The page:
Outside the Koutoubia mosque I see cleaning lorries and men with large brooms and buckets. The walls are being painted pinker than ever. Down the middle of Avenue Mohammed V groups of men are arranging artistic displays of big red Moroccan flags with the golden star placed strategically – and broad red bands featuring the same golden star are stretched high above the roads and between trees in the park.
Yes, if we hadn’t worked it out from the presence of the police in the hotel, we would for sure have sensed it outside – the King is in town and an expectant atmosphere somehow raises the spirits (well, it raised mine anyway).
Coming out of the souks, we were passing the high walls of the Palais Dar el-Bacha – an exquisite place with even more fabulous gardens which has been taken over by the King’s mother – and were struck by the amount and variety of guards outside its huge wooden gates. There were normal policemen, there were soldiers, there were the shiny suits … and there were also members of the King’s Special Police, dressed smartly in stunning red and white outfits. They all looked very handsome, and I approached, harbouring a notion of taking a quick photo, but was quickly told to move on – and, in fact, to cross the road.
Now we turned the bend in the road we could see it was closed to traffic and people were gathering on one side, clutching headscarves and chattering amongst themselves. It was clear something was about to happen.
And then suddenly a cavalcade of black gleaming cars came screeching by, appearing as if from nowhere. Mercedes after Mercedes, BMW after BMW. Sleek cleanly shaven chauffeurs in the front, and behind … almost always one solitary man, either dressed in traditional cream djellaba with the hood up, or military uniform. No women. Then more cars with diplomatic plates, then nothing.
The King must have passed by already and we have missed him, we thought, for surely the King would go first? But the people were lingering, still excited. I decided to ask a tall imposing gentleman, standing outside a large spice shop on the side of the road.‘No, the King will not come yet! Come inside and sit down and have some tea and wait’.
This is not always the best idea where selling is concerned but this man was different. Underneath his djellaba he revealed he was wearing jeans from New York, his English was from the same origin, and he was keen to talk. He explained that the king was going with heads of 40 Islamic states and various other dignitaries to lead them in prayers at the great Sidi Bel Abbes mosque (men only).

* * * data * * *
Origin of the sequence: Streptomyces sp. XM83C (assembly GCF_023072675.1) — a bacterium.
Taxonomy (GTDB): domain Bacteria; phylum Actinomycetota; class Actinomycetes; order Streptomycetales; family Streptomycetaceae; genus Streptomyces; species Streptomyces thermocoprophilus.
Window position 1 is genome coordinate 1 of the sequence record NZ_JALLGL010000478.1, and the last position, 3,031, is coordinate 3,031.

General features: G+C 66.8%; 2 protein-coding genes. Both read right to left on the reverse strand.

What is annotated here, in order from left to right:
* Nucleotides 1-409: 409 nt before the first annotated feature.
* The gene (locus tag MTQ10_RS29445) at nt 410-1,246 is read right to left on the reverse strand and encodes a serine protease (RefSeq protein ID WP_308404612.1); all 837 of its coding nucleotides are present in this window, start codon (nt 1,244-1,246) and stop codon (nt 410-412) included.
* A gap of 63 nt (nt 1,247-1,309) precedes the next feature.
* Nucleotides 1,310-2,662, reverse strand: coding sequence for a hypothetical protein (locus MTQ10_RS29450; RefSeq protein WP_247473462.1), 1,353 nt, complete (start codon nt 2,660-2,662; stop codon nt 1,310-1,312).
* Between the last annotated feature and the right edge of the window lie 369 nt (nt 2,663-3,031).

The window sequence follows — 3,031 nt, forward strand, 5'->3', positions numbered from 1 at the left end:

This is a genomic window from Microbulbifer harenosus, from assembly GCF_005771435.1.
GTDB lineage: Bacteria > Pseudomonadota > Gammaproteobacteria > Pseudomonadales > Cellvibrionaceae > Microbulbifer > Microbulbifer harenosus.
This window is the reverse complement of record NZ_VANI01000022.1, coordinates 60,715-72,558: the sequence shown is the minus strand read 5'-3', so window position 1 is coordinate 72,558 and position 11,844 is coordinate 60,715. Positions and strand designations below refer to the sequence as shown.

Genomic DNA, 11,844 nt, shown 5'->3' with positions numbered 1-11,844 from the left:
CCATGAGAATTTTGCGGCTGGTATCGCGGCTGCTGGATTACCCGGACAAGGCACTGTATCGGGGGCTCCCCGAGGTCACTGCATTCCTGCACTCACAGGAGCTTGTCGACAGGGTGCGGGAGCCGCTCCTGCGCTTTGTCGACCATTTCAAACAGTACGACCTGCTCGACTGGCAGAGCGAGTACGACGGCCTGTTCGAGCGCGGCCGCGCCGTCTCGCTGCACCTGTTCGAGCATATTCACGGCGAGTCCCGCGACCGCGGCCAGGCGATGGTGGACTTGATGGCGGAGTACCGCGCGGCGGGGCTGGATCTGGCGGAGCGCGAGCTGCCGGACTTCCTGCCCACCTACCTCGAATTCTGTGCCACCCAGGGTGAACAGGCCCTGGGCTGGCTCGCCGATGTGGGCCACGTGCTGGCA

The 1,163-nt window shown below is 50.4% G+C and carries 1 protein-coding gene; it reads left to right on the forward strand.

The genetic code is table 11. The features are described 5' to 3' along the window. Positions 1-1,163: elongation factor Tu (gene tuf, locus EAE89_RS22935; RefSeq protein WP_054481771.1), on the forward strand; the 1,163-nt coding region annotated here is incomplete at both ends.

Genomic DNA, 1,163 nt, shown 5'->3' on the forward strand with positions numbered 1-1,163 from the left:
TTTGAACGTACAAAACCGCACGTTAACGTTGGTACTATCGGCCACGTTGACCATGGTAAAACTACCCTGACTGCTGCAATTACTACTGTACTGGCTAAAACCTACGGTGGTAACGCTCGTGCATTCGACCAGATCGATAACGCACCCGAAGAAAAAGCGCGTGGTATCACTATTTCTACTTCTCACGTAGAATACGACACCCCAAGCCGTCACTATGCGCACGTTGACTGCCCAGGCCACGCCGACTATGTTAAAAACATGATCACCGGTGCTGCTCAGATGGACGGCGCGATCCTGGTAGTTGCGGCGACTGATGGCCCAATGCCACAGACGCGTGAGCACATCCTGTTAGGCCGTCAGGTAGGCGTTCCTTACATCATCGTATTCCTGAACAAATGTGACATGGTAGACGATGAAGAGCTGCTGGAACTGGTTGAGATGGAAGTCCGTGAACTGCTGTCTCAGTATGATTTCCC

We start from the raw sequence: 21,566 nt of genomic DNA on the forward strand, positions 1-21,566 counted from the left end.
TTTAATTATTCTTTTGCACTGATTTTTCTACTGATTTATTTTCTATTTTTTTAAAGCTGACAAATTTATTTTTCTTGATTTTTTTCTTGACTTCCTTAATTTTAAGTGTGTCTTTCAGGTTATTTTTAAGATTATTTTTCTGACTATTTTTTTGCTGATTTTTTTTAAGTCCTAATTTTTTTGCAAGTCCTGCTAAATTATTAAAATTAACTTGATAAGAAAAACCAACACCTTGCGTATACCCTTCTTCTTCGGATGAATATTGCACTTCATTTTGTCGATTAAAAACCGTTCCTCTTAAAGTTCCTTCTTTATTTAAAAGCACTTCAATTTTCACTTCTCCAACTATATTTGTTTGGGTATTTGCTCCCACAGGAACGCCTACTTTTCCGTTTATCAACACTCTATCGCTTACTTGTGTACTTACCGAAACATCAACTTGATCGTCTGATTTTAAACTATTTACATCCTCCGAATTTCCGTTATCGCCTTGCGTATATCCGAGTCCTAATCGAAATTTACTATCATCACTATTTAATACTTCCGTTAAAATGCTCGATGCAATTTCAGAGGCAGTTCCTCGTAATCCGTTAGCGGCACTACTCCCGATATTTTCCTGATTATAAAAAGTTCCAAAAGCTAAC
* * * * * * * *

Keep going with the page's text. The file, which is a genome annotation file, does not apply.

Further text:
Soon we were being shown all over the stunning, three-storeyed, house that lay behind the shop – our man had done well from his US education. I was worrying that we might miss the king …but suddenly there were hoots and horns from the street! And we ran back outside, just in time to see a carefully choreographed collection of police motorbikes come roaring by, lights flashing in the warm dusk, and horns blazing for all they were worth. There must have been about 100 of them … and they were announcing the arrival of an Important Presence.
And then before my eyes appeared the longest Mercedes I have ever seen. Elegant and ancient and black, it must have been a 1950s model (dating from when Morocco gained its independence?) and it was gliding slowly along the road.And standing up in the middle – appearing through the roof – there he was at last, the King of Morocco. Portly in his cream djellaba, he had his hood down so that everyone could see his cheery round face beaming - really beaming - as he waved at us all.
We all waved back and fell into reverential clapping and cheering. And afterwards stood around discussing him and the cavalcade. Heavens knows why it was such an emotional moment, but it really was. Everybody in Morocco loves the king … and if there are people who don’t, they weren’t around Rue Fatima that night.
So, one of the richest men in the world rules over one of its poorest countries. And yet its citizens love him. How does he do it? Subject for another blog!